Soccer films are a great medium to explore football.
There is so much choice available, with DOCUMENTARIES and fictional films on hand to provide further thought on the beautiful game.
There are many documentaries on SOCCER focusing on the history of the game, title winning teams, iconic players and managers.
If you want to know more about football, or if you want to be entertained for a couple of hours, there’s plenty of options.
Football magazines and websites offer excellent reviews to help with your choice of football movie.
Magazines like Four Two provide lists of the top football films available so if you are unsure, read their list of top 25 and narrow down your options.
Few feature length films focus on tactical analysis or statistics within the game. The best place to find out more about these ASPECTS of the game are YouTube and Instagram.
Dedicated fans have setup channels where you can learn more about your team and how they play.
#1: Diego Maradona
Diego Maradona is one of the greatest football icons of the 20th century.
The Argentinian forward was a magician on the pitch and provided moments of absolute joy (something which is difficult for an England fan to admit due to the hand of God.)
This feature-length documentary was released in 2019 and captures the two-sided nature to Diego Maradona: The adored GENIUS footballer for Argentina and Naples, contrasted with his problems of drug addiction and crime links.
The film uses archival footage beautifully to portray Maradona and showed the audience why it’s difficult to just remember the Argentinian’s amazing play on the pitch without being reminded of his problems outside of football.
- Story documenting Maradona’s rise and problems
- Excellent soundtrack
- Use of never before seen archive footage
- Run-time: 130 minutes
- Available in English and Spanish
- Available on DVD and Blu-Ray or pay-per-view streaming online
- 12 rating
- Effective but easy-to-follow story-telling
- No prior knowledge or understanding is required about Maradona
- Never before seen footage used to add to drama.
- The run time is slightly long for the story
- Not suitable for children due to rating
#2: The Damned United
Brian Clough will be known to most football fans from the 60s through to the 90s for his achievements with Derby and Nottingham Forest, then for his failures at Leeds United.
Clough was a born winner and his desire to succeed became both a positive and a HINDERANCE for him and those around him.
The Damned United captures his personality perfectly. The story builds up with his successes and then shows his decline as a manager where he tries too hard to succeed.
This fictional account portrays his story accurately and captures the OBSESSIVE nature of Clough.
Whether you are familiar with the ex-manager’s story or not, you will be pleased to watch this great film. I certainly learnt a lot about the history of English football by watching.
- Less focus on football but more on characters
- Historical context to the key years of Brian Clough’s career.
- Well researched and events are accurate to true events in real life.
- 98 minutes runtime
- Available on DVD, Blu-ray and online streaming
- Only available in English
- 15 rating
- Great education about one of the most competitive characters in English football
- In-depth knowledge of football isn’t required to enjoy the film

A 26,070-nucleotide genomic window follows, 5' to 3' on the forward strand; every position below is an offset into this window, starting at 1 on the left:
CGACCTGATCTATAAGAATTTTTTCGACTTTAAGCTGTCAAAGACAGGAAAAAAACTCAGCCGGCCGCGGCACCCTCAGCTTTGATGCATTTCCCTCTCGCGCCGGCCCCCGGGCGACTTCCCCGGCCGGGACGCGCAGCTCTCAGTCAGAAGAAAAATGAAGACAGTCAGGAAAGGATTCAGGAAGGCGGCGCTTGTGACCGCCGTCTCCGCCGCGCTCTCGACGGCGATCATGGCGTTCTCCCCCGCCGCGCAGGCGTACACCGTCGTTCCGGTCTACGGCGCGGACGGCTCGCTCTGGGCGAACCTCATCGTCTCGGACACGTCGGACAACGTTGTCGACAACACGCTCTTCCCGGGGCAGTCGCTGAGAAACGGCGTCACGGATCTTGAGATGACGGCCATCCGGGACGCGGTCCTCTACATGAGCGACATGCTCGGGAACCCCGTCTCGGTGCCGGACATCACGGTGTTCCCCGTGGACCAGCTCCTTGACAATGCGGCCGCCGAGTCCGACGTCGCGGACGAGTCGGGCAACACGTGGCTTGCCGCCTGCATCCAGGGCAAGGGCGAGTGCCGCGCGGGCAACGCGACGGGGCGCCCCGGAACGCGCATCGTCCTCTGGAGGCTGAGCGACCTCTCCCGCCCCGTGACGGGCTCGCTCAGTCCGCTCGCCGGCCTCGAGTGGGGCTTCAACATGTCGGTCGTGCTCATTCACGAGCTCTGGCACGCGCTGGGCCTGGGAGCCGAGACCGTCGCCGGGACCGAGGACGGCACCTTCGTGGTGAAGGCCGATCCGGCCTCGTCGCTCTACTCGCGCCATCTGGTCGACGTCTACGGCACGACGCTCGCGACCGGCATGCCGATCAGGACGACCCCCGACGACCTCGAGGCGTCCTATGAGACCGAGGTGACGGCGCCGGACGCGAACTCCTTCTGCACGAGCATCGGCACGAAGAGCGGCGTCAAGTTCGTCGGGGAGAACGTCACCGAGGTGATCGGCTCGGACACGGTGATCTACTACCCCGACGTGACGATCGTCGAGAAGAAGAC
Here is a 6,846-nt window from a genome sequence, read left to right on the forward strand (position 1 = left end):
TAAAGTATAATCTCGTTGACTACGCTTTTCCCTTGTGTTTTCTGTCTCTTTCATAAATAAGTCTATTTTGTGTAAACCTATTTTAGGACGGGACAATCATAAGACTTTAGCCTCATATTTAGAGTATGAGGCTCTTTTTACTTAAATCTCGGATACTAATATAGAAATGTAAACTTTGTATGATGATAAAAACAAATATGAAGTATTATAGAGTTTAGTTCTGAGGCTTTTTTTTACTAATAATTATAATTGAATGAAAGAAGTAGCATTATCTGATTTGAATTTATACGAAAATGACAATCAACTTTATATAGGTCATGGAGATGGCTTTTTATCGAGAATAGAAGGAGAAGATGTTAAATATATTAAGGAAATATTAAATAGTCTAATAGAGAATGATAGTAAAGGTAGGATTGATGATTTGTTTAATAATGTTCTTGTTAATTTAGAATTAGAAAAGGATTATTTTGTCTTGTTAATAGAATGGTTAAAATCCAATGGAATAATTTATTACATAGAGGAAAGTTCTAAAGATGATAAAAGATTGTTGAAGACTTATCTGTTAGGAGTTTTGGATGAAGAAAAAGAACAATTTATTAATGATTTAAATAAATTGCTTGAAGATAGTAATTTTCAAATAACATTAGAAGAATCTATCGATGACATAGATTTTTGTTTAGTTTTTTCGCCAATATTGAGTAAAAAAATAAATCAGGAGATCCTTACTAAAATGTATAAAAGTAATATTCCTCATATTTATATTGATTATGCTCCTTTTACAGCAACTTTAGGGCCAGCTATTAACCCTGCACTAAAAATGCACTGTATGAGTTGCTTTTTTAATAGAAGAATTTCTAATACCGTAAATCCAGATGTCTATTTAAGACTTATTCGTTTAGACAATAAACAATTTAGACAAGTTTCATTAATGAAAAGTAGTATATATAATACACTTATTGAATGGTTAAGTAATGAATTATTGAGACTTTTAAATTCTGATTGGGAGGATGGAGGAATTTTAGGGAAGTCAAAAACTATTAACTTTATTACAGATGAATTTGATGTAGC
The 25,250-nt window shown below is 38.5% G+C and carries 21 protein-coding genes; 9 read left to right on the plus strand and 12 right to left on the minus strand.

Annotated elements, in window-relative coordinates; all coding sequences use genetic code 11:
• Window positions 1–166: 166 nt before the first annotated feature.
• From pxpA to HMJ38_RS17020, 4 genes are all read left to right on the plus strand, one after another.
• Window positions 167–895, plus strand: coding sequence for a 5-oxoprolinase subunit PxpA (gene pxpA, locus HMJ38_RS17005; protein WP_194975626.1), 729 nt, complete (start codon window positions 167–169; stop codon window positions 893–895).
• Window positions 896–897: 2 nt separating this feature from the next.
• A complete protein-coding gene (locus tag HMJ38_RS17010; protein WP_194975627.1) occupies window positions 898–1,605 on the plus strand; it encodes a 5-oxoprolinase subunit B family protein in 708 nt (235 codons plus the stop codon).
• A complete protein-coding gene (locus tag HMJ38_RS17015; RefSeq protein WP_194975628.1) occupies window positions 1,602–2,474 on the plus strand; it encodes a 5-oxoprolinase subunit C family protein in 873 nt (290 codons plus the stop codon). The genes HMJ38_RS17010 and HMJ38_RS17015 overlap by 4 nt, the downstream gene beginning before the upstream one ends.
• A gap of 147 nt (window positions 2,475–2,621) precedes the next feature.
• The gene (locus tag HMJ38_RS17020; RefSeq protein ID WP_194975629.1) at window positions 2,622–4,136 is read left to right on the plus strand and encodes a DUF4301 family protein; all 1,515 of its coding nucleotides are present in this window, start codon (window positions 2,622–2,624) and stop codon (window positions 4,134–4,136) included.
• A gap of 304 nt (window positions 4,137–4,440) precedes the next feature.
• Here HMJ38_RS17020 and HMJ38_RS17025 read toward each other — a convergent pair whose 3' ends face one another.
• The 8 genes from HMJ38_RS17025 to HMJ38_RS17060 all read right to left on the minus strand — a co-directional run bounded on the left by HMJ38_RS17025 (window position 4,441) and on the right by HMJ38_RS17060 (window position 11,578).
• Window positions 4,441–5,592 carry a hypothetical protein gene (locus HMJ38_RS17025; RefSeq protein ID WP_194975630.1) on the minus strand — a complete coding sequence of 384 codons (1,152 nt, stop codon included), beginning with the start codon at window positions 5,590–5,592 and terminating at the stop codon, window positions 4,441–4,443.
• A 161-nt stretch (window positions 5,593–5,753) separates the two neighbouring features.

- The acting is top-quality and the characters are accurately portrayed
- 15 rating leaves the film unsuitable for young people
- The ending has been criticised for being underwhelming by some viewers
#3: Sunderland till’ I Die
This documentary follows Sunderland for a season. Initially, the documentary was going to SHOW the club’s rise back to the Premier League after being relegated the previous season.
However, Sunderland suffer an abysmal season which is captured amazingly in this documentary.
Seeing the pain, passion, and desire of the fans supporting their local club and showing their JOYS and frustrations reflects what so many of us feel about our own clubs.
If you supported a club that has befallen hard times, you will have nothing but sympathy for all involved at the club after watching this dramatic documentary.
- Eight episodes of 40-45 minutes each
- All access footage of the club, including interviews with the manager, directors and fans
- Immersive action is well captured by the director.
- Only available on Netflix
- Available in English
- Overall run-time of approximately 320 minutes
- 15 rating
- The documentary is high-octane and leaves you empathetic with the fans
- The production provides excellent shots of the action, crowd reaction and views of the city.
- Easy to watch and follow due to short episode lengths
- If you follow Football League football, you know the outcome of the story.
- Some knowledge of Sunderland’s history and stature in English football may be needed to understand the story
#4: Zidane: A 21st-Century Portrait
You may not think that watching a single soccer player playing a game of soccer would be that engaging.
However, Zidane: A 21st Century Portrait completely transfixes the audience and highlights the sheer magnitude of Zidane and his ability on the football pitch.
I have many fond memories of watching Zidane grace football pitches in the 90s and 00s. Some of his goals SHATTER the logic of physics and his passing ability and skill would have engaged any young footballer.
This film shot Zidane playing a match for Real Madrid against Villarreal in 2005 and the filmmakers did a fantastic job at capturing the grace of Zizou on the pitch.
Whilst filming, subtitles are used to translate Zidane’s words on the pitch.